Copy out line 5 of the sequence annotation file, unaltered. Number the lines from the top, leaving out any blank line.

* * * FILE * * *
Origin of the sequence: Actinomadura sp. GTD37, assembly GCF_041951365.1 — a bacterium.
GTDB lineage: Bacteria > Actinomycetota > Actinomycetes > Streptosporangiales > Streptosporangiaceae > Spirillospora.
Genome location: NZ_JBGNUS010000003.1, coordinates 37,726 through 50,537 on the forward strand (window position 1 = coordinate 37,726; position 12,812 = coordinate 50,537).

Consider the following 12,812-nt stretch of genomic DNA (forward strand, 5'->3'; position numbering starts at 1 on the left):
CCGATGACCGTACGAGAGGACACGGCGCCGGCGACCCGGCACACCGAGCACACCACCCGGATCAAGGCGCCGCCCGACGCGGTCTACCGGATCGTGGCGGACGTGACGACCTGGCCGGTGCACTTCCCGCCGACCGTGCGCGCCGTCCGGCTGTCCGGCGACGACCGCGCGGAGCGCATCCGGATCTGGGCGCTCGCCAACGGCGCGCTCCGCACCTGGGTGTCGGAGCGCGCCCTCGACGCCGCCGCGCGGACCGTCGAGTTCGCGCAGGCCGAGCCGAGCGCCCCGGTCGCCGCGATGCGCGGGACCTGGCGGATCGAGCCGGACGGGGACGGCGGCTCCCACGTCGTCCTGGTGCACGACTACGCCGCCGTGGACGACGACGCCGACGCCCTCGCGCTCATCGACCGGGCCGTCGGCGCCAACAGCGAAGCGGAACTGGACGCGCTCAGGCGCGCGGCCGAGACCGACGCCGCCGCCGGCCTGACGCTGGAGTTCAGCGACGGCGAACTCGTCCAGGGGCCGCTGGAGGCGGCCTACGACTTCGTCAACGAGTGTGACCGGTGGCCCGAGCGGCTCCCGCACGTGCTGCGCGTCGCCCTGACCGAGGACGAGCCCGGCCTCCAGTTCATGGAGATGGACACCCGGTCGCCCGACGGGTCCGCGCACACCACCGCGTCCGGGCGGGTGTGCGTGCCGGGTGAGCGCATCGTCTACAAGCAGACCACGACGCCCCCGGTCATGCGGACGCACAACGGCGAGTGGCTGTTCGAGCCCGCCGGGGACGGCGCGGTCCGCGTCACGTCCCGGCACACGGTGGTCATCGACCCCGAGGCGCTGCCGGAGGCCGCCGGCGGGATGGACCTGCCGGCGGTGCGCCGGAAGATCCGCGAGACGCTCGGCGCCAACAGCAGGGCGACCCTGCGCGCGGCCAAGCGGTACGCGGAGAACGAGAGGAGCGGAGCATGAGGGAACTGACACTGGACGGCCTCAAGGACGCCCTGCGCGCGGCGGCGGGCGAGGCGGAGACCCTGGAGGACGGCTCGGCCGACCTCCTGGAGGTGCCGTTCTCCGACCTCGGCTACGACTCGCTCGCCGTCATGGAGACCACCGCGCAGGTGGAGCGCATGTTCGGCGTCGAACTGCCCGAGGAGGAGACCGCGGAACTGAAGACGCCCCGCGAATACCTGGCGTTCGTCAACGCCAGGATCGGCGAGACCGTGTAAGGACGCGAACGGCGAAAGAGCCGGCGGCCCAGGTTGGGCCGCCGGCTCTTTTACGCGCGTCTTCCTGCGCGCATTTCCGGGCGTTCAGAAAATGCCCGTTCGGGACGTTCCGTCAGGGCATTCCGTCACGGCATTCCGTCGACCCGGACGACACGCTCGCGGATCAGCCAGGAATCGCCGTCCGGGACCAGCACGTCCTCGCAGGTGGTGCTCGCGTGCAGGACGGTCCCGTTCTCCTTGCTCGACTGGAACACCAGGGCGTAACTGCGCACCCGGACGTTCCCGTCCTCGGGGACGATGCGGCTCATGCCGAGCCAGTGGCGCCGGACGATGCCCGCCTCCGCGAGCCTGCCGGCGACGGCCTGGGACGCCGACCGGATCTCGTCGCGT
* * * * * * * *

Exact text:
CCGATGACCGTACGAGAGGACACGGCGCCGGCGACCCGGCACACCGAGCACACCACCCGGATCAAGGCGCCGCCCGACGCGGTCTACCGGATCGTGGCGGACGTGACGACCTGGCCGGTGCACTTCCCGCCGACCGTGCGCGCCGTCCGGCTGTCCGGCGACGACCGCGCGGAGCGCATCCGGATCTGGGCGCTCGCCAACGGCGCGCTCCGCACCTGGGTGTCGGAGCGCGCCCTCGACGCCGCCGCGCGGACCGTCGAGTTCGCGCAGGCCGAGCCGAGCGCCCCGGTCGCCGCGATGCGCGGGACCTGGCGGATCGAGCCGGACGGGGACGGCGGCTCCCACGTCGTCCTGGTGCACGACTACGCCGCCGTGGACGACGACGCCGACGCCCTCGCGCTCATCGACCGGGCCGTCGGCGCCAACAGCGAAGCGGAACTGGACGCGCTCAGGCGCGCGGCCGAGACCGACGCCGCCGCCGGCCTGACGCTGGAGTTCAGCGACGGCGAACTCGTCCAGGGGCCGCTGGAGGCGGCCTACGACTTCGTCAACGAGTGTGACCGGTGGCCCGAGCGGCTCCCGCACGTGCTGCGCGTCGCCCTGACCGAGGACGAGCCCGGCCTCCAGTTCATGGAGATGGACACCCGGTCGCCCGACGGGTCCGCGCACACCACCGCGTCCGGGCGGGTGTGCGTGCCGGGTGAGCGCATCGTCTACAAGCAGACCACGACGCCCCCGGTCATGCGGACGCACAACGGCGAGTGGCTGTTCGAGCCCGCCGGGGACGGCGCGGTCCGCGTCACGTCCCGGCACACGGTGGTCATCGACCCCGAGGCGCTGCCGGAGGCCGCCGGCGGGATGGACCTGCCGGCGGTGCGCCGGAAGATCCGCGAGACGCTCGGCGCCAACAGCAGGGCGACCCTGCGCGCGGCCAAGCGGTACGCGGAGAACGAGAGGAGCGGAGCATGAGGGAACTGACACTGGACGGCCTCAAGGACGCCCTGCGCGCGGCGGCGGGCGAGGCGGAGACCCTGGAGGACGGCTCGGCCGACCTCCTGGAGGTGCCGTTCTCCGACCTCGGCTACGACTCGCTCGCCGTCATGGAGACCACCGCGCAGGTGGAGCGCATGTTCGGCGTCGAACTGCCCGAGGAGGAGACCGCGGAACTGAAGACGCCCCGCGAATACCTGGCGTTCGTCAACGCCAGGATCGGCGAGACCGTGTAAGGACGCGAACGGCGAAAGAGCCGGCGGCCCAGGTTGGGCCGCCGGCTCTTTTACGCGCGTCTTCCTGCGCGCATTTCCGGGCGTTCAGAAAATGCCCGTTCGGGACGTTCCGTCAGGGCATTCCGTCACGGCATTCCGTCGACCCGGACGACACGCTCGCGGATCAGCCAGGAATCGCCGTCCGGGACCAGCACGTCCTCGCAGGTGGTGCTCGCGTGCAGGACGGTCCCGTTCTCCTTGCTCGACTGGAACACCAGGGCGTAACTGCGCACCCGGACGTTCCCGTCCTCGGGGACGATGCGGCTCATGCCGAGCCAGTGGCGCCGGACGATGCCCGCCTCCGCGAGCCTGCCGGCGACGGCCTGGGACGCCGACCGGATCTCGTCGCGT